NEW ORLEANS (AP) — North Carolina has won six national championships and reached more Final Fours than any program in college basketball. Duke has claimed five titles under retiring coach Mike Krzyzewski and Kansas just surpassed Kentucky for the most wins in the history of the game on its way to the Final Four.
Nobody disputes the blueblood status of any of those programs.
The controversy — or just the conversation — really picks up when the discussion turns to Villanova, which joined the Tar Heels, Blue Devils and Jayhawks this weekend in New Orleans. They’ve reached their seventh Final Four and are chasing their fourth national title, which would put them on par with UConn and one behind Duke and Indiana.
“I do feel something about being here with them. Hell yeah. We have great respect for them,” acknowledged coach Jay Wright, who has led the Wildcats to the past two titles in 2016 and 2018 after Rollie Massimino delivered the first in 1985.
“But we never aspire to be one of those programs,” Wright continued. “In fact, we fight the urge to try to be like them, because we’re just so different. We try to be the best Villanova we can be. But when people on the outside connect us to them or count us as part of their legacy or tradition, we love it, because we have so much respect for them.”
If what Villanova has accomplished over the past four decades isn’t enough to achieve blueblood status, then what does it take?
A quick survey of a dozen people at the Final Four on Friday, including players and coaches for each of the national semifinalists, the definitions varied.
Former players and coaches, fanbases, venues and success was a big part of every definition. But the three elements that came up most often were history, culture and consistency.
“I feel like bluebloods are the best of the best,” the Jayhawks’ Joseph Yesufu said. “It’s a tradition.”
The Tar Heels easily check off every box: Michael Jordan and Tyler Hansbrough were among their many stars on the court, and Frank McGuire, Dean Smith and Roy Williams led them to titles spanning six decades. They trail only the Jayhawks and Kentucky on the wins list heading into their national semifinal against Duke on Saturday night, and if mystique is a requirement, head to the Dean Smith Center and watch first-year coach Hubert Davis stalking along the sideline.
Or watch them play just down the road at Duke, which also checks every box. Coach K has turned a program that started to hoop in 1905 into a juggernaut, featuring everyone from Christian Laettner and Shane Battier to JJ Redick and Bobby Hurley, and there are few atmospheres that can rival Cameron Indoor Stadium on a cold winter’s day.
One of them is Allen Fieldhouse, where Kansas plays on a floor named for the inventor of the game — it doesn’t get much more historic than that. And while the Jayhawks have struggled to hang championship banners, losing more title games than anyone else, that hasn’t damaged the perception that their program belongs among the elite.
“Our program, without question, it’s one of the top programs in the country,” Kansas coach Bill Self said, “and nobody can debate that at all. But to be thought of as the equal of anybody else, we have to cut down nets on Monday night, and we need to do more of that.”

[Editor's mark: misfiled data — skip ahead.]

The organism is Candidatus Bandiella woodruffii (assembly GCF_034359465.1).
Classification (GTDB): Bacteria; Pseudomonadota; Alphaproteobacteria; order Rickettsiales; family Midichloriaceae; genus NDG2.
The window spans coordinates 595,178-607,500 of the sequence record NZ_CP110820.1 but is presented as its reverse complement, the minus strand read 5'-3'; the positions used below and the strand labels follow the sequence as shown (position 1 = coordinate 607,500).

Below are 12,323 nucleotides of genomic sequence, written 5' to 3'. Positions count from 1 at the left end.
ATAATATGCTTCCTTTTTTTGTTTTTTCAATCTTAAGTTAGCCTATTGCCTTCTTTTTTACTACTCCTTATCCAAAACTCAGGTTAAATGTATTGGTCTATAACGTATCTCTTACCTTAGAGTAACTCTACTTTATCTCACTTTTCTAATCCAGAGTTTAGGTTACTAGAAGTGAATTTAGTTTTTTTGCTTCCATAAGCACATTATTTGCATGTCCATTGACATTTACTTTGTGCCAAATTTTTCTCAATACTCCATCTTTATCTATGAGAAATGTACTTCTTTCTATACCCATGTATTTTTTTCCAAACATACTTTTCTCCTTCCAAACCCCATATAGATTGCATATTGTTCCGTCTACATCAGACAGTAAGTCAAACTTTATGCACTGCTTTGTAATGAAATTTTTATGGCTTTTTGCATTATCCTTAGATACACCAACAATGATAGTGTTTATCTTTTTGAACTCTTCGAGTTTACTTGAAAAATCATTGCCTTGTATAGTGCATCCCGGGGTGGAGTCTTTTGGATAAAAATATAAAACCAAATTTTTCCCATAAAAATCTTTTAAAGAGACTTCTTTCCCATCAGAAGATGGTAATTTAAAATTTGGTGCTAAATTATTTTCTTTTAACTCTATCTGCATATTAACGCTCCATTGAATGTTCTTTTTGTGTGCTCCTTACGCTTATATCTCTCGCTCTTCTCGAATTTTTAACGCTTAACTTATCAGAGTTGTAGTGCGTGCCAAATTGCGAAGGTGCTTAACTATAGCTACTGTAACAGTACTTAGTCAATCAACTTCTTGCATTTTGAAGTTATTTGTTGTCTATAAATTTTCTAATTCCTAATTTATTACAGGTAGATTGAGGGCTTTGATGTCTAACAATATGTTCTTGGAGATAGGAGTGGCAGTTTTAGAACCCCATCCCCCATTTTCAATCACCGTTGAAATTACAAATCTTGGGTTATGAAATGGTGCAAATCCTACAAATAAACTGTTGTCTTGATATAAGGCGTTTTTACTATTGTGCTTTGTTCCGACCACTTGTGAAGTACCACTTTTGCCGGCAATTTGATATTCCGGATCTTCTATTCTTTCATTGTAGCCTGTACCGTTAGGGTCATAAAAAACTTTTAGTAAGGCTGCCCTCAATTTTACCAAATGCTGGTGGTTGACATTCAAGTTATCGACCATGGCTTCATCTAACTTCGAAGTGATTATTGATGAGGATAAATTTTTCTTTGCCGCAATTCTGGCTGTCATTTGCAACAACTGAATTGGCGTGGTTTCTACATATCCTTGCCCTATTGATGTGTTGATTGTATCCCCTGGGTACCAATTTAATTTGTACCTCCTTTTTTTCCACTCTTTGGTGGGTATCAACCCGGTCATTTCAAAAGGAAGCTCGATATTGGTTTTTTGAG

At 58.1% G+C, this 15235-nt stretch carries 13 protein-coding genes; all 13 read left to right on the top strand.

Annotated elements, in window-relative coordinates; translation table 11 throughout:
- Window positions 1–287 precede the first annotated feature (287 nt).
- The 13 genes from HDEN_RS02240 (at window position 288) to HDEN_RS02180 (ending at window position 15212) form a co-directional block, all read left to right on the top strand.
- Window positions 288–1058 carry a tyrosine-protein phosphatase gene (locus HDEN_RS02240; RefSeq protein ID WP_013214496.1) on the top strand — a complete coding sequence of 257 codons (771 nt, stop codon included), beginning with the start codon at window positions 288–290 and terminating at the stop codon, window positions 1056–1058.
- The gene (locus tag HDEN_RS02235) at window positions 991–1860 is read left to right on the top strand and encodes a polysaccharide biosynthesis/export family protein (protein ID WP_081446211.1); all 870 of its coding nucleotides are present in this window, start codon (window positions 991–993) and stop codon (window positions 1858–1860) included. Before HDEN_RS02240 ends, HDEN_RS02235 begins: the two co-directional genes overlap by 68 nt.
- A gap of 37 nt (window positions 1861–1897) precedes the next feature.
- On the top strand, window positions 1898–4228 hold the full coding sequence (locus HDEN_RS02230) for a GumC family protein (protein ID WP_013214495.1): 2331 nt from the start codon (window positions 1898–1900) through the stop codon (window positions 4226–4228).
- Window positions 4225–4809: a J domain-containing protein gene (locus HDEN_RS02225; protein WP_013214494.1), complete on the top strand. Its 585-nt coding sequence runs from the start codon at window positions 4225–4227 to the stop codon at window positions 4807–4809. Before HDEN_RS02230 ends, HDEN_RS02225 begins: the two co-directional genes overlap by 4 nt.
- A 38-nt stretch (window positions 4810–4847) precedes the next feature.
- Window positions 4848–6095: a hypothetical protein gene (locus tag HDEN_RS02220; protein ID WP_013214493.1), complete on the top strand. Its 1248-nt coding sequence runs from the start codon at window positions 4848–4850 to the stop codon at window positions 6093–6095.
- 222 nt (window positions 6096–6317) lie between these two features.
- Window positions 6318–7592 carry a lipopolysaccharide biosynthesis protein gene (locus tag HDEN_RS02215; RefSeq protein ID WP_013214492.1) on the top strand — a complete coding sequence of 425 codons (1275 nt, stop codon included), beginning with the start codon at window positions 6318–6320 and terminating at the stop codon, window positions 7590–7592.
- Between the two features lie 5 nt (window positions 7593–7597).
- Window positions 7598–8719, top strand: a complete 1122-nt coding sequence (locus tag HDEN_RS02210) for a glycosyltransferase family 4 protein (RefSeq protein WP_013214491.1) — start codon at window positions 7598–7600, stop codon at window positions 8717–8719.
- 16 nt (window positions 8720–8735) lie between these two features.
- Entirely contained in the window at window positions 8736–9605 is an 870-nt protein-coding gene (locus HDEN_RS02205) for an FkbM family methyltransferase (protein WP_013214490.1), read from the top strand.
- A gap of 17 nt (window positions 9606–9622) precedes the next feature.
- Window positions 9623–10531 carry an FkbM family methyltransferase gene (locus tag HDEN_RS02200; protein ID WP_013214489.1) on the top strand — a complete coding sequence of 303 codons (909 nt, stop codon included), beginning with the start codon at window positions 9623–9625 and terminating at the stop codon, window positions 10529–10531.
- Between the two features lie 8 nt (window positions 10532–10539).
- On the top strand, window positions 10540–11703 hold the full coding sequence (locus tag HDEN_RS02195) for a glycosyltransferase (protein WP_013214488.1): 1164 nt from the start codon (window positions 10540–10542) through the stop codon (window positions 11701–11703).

Like Kentucky, with its eight titles spread among four coaches over seven decades. Or UCLA, which holds the record with 11 titles between John Wooden and Jim Harrick. Just about every basketball fan agrees they are basketball bluebloods.
Now bring up Indiana, or Big Ten rivals Michigan State and Ohio State, and let the debating begin.
“A blueblood program is a program of consistency over a period of time,” opined Villanova guard Eric Dixon, “one that has both a history of success and is doing well in the present.”
But just how present? The Hoosiers are 5-1 in national title games, winning two championships under Branch McCracken and three under Bob Knight, but their last came in 1987 and they haven’t reached the Final Four in two decades.
The Spartans are perennial contenders, reaching the national semifinals 10 times, but their only championships came from Jud Heathcote in 1979 and Tom Izzo in 2000 — six Final Fours since then have failed to produce another one.
“I would just say consistency is most important,” Kansas guard Christian Braun said. “That’s what you see when you look at all of those programs. I also would say the leader matters. All of these schools have great leaders.”
It doesn’t get much better than Phog Allen, Larry Brown and Self at Kansas, or Adolph Rupp, Joe B. Hall, Rick Pitino, Tubby Smith and John Calipari at Kentucky. Wooden is the gold standard at UCLA and Coach K belongs in the same realm, while McGuire, Smith and Williams have kept the Tar Heels relevant for most of the past seven decades.
If winning in the present matters, it’s getting hard to keep Wright out of the conversation at Villanova.
“A blueblood is a really successful program that was built from the ground up,” the Wildcats’ Jermaine Samuels said. “ We are really grounded in our habits and our values every day. I don’t know how I would fit us in the blueblood talk and all that, I would just say we play for those that came before us.”
One thing seems clear, there is no one definition to what makes a program one of the bluebloods.
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